201104190240learning english(74)Spent fuel rods add to trouble at Japan nuke plant
The troubling signals at the Fukushima Dai-ichi nuclear complex come as frustrations grow with Tokyo Electric Power Co.'s handling of the crisis, which has progressed fitfully since a March 11 tsunami swamped the plant, knocking out crucial cooling systems. Restoring them will take months.
Frequent aftershocks from the magnitude 9.0 earthquake that triggered the monstrous waves are unwelcome reminders of the disaster and are impeding work on the cooling systems.
The government earlier this week revised its rating of the severity of the crisis to level 7, the worst possible on an international scale. The only other level 7 was the 1986 Chernobyl disaster, though that explosion released 10 times the radioactivity that has come from Fukushima Dai-ichi so far.
TEPCO officials said Wednesday they were discussing ways to eventually remove spent fuel rods from storage pools as the plant is closed down for good.
The issue appeared most urgent at the No. 4 reactor, which was shut down for maintenance at the time of the tsunami, with all the spent fuel rods moved from its core. Company officials said they were considering ways to remove the fuel rods for permanent storage, but must first devise ways to reduce radiation leaking from the pool.
TEPCO manager Junichi Matsumoto said analysis of the pool's water detected radioactive iodine-131, cesium-134 and cesium-137. Normally, those elements would not be found in the pool.
High radioactivity in the water may result from damage to the fuel rods but also from contaminated debris and particles spewed from other reactors, Hidehiko Nishiyama of the Nuclear and Industrial Safety Agency told reporters.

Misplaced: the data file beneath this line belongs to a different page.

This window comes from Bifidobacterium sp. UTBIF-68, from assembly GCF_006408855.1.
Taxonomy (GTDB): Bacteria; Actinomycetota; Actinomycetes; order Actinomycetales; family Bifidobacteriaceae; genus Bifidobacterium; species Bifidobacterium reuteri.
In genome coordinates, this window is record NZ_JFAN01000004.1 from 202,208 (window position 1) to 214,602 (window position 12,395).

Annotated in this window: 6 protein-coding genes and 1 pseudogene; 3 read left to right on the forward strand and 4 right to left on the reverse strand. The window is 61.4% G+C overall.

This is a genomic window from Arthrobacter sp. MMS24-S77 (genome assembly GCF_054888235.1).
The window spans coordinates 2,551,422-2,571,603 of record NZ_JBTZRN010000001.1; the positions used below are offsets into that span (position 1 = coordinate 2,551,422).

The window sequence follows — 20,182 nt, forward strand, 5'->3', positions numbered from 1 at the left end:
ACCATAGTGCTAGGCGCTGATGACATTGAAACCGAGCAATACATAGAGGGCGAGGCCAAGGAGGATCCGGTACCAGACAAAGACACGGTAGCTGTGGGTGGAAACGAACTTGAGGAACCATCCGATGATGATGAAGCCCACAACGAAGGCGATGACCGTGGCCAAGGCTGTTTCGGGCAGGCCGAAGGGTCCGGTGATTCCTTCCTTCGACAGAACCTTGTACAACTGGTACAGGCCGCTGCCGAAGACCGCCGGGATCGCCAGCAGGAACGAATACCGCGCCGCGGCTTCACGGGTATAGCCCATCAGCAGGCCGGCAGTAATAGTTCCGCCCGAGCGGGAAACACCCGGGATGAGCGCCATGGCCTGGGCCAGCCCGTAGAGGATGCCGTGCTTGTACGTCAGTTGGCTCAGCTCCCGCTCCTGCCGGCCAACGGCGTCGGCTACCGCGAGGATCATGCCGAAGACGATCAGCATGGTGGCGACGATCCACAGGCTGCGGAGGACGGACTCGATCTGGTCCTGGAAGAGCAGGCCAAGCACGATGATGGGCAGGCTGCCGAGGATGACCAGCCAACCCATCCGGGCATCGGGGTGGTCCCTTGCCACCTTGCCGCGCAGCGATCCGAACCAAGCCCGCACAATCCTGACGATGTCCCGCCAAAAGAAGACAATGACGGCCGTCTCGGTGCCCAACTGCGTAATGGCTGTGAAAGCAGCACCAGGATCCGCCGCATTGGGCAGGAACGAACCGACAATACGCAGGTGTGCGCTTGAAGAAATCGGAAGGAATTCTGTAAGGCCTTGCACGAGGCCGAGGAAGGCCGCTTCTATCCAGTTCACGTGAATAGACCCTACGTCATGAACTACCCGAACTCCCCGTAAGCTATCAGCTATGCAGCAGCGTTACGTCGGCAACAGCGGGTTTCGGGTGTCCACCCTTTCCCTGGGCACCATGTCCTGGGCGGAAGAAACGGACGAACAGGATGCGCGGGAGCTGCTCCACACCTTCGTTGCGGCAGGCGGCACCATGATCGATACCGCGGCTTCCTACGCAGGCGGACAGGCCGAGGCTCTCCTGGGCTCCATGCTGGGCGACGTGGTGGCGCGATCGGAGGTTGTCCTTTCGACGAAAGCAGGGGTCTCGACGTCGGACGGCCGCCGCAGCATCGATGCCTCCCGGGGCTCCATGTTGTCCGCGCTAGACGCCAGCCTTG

But he said a failure to inject water into the pool for several days until Wednesday, when spraying resumed, may also have caused damage. Water that inadvertently was sprayed into a surge tank, which monitors overflows, appeared to have indicated the pool was full when it actually wasn't, he said.
"I believe fuel rods in the pool are largely intact, or still keeping the normal shape of what they should look like," Nishiyama said. "If they were totally messed up, we would have been looking at different sets of numbers from the water sampling."
TEPCO has also been working to drain radiation-contaminated water from some of the plant's other five reactors and to stabilize conditions at its No. 1 reactor by pumping nitrogen into its containment vessel to reduce risks of an explosion.
The plant's operator is also installing steel plates and silt screens to help reduce radiation leaks.
The halting progress at the plant has deepened the misery of residents who were forced to leave their homes and jobs near Fukushima Dai-ichi.
A 102-year-old man committed suicide Tuesday, a day after the government included Iitate, the village where he had lived all his life, as an area to be evacuated to avoid radiation exposure. A local police official, who declined to be named because he was not authorized to speak to media, confirmed the man had killed himself but would give no further details.
A band of small business owners and laborers traveled to Tokyo on Wednesday to demand compensation from the plant's operator.
"I am not asking for anything more than I am entitled to," said Ichijiro Ishikawa, 69, who dug roads and tunnels and is now living in a shelter because his home is in a 12-mile (20-kilometer) evacuation zone around the plant. "I just want my due."